The Food and Drug Administration (FDA) issued Emergency Use Authorization (EUA) for the Pfizer-BioNTech COVID-19 vaccine and Moderna COVID-19 vaccine in December 2020. Northwestern Medicine Delnor Hospital started administering the vaccine to healthcare workers on December 16. Although many are excited about the vaccine, health officials know that many others have questions and concerns about it.
“There is a lot of angst surrounding the COVID-19 vaccine,” says Jay Liu, MD, PhD, infectious diseases at Northwestern Medicine Delnor Hospital. “Some of it is based on legitimate questions that are not answerable given our current level of data and study, and others are based on deliberate misinformation and non-fact based anxiety.”
Since there are not currently any effective therapies to “cure” COVID-19 without excess morbidity or even mortality, Dr. Liu says the best bet is to prevent people from acquiring it in the first place, which is why the vaccine is so important.
“We have a moral obligation to our fellow mankind to protect the community by not contributing to the continued spread of COVID-19, which is so much worse than a ‘glorified flu’”, Dr. Liu says.
Michael G. Ison, MD, infectious diseases and organ transplantation specialist at Northwestern Medicine, has spent the majority of his career focused on infectious diseases and respiratory viruses.
“I got an mRNA COVID-19 vaccine as soon as it was offered to me,” Dr. Ison said. “I chose to get the vaccine because the research suggests it will protect me.”
Here, Dr. Ison answers the most commonly asked questions about the vaccine.
NOTE: As clinical trials expand upon data around vaccine safety and efficacy, the Centers for Disease Control and Prevention (CDC) provides the most up-to-date evidence-based recommendations.
Which vaccine should I get?
The Pfizer-BioNTech and Moderna COVID-19 vaccines were available first and distributed in accordance with the CDC’s recommendations for fair, ethical and transparent distribution. The availability of vaccines in the U.S. is expected to increase over time to eventually have enough to vaccinate 350 million people.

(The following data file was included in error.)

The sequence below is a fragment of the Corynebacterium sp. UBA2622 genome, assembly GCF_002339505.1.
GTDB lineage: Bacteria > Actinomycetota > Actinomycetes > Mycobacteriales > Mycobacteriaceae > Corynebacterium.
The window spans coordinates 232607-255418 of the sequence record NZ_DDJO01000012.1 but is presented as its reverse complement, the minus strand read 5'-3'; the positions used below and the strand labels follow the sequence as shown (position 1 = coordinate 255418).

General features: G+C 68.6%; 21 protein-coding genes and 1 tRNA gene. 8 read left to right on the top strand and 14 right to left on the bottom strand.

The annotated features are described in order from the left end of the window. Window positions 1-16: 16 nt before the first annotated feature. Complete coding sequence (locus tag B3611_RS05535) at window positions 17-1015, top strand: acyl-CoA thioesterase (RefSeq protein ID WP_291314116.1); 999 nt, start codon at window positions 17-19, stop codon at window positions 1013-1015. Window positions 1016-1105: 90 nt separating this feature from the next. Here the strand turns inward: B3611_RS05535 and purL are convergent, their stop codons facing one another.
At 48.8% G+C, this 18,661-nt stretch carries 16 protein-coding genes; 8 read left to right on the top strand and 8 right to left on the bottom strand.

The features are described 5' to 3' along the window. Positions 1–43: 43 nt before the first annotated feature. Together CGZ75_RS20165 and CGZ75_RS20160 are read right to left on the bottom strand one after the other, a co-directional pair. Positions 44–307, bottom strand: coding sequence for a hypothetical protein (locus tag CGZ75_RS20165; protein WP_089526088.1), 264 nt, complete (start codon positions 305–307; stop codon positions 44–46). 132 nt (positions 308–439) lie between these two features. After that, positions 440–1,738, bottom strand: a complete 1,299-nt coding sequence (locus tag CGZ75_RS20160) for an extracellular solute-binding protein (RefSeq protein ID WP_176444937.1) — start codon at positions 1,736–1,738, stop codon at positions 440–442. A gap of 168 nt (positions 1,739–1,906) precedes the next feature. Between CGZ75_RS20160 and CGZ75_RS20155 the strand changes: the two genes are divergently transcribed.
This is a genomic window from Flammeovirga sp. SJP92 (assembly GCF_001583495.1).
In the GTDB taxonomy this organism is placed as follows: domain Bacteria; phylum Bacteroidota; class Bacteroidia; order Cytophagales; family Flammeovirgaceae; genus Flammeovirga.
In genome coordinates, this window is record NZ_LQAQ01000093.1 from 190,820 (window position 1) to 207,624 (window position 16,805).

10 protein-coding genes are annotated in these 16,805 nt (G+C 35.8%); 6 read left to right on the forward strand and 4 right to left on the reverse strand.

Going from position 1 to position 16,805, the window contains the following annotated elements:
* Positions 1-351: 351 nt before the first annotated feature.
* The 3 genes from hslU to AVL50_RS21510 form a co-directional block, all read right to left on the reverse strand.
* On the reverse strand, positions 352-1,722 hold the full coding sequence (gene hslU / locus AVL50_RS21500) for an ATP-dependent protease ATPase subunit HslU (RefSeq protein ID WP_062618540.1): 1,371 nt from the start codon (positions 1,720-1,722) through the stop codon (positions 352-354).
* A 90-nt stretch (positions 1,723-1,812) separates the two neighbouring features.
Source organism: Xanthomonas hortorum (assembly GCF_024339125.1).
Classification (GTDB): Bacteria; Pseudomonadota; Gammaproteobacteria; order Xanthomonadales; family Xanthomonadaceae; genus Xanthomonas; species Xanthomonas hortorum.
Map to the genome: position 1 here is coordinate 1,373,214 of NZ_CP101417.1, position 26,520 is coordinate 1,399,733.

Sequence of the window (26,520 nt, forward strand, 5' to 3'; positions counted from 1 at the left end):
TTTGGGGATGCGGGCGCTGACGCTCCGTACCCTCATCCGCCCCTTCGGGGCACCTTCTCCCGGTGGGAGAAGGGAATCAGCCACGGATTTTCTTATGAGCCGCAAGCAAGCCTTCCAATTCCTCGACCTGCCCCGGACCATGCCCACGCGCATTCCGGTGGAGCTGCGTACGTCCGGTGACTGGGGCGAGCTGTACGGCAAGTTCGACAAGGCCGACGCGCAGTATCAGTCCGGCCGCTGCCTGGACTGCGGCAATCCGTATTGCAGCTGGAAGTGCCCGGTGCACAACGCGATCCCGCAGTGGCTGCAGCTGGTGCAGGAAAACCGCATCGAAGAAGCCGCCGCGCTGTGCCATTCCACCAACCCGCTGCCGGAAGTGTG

Consult your primary care physician to discuss which vaccine is available to you. Dr. Ison anticipates that over time, as more vaccines and more data are available, physicians and other healthcare providers may recommend specific vaccines for certain people.
Are the two mRNA vaccines from Pfizer-BioNTech and Moderna interchangeable?
No. Both vaccines require two doses, but you must receive the same vaccine for each dose. For example, you cannot get one dose of the Pfizer-BioNTech COVID-19 vaccine followed by one dose of the Moderna COVID-19 vaccine.
What are the benefits of getting vaccinated?
Current data shows that 94% to 95% of people who receive two doses of the Pfizer-BioNTech or Moderna COVID-19 vaccines will not get COVID-19. For people who do get infected despite vaccination, the disease is generally mild.
Who should and should not get vaccinated?
The goal is for every adult patient to have the option to be vaccinated as soon as the supply is available. For the Pfizer-BioNTech COVID-19 vaccine, EUA from the FDA was granted for those age 16 and older. For the Moderna COVID-19 vaccine, EUA from the FDA was granted for those age 18 and older.
However, clinical trials leading to the EUA for these mRNA vaccines did not include pregnant and lactating women, children, nor people with severe allergies. Talk to your primary care physician to weigh the risks and benefits as outlined by the FDA if any of the following apply to you:
- You have HIV infection or another immunocompromising condition
- You are pregnant or plan to be pregnant
- You are breastfeeding
- You have any allergies
- You have a fever
- You have a blood disorder or are on a blood thinner
- You have received a different COVID-19 vaccine
You also should not receive the COVID-19 vaccine within two weeks of receiving any other vaccine, including the flu vaccine.
How does the vaccine work?
In contrast to more traditional vaccines that inject a weakened or inactivated version of the virus into your body, the Pfizer-BioNTech and Moderna COVID-19 vaccines deliver a version of the COVID-19 genetic code, called messenger RNA (or mRNA), to your cells.
- This mRNA uses the cell’s machinery to produce a harmless protein called a spike protein, similar to what is found on the SARS-CoV-2 virus.
- Once the spike protein is created, the original vaccine material is destroyed in your body.
- Your immune system will no longer recognize the cells with the spike protein and will react to them as intruders, or “antigens.”
- Your body will then develop “antibodies,” which act as soldiers to destroy the antigens.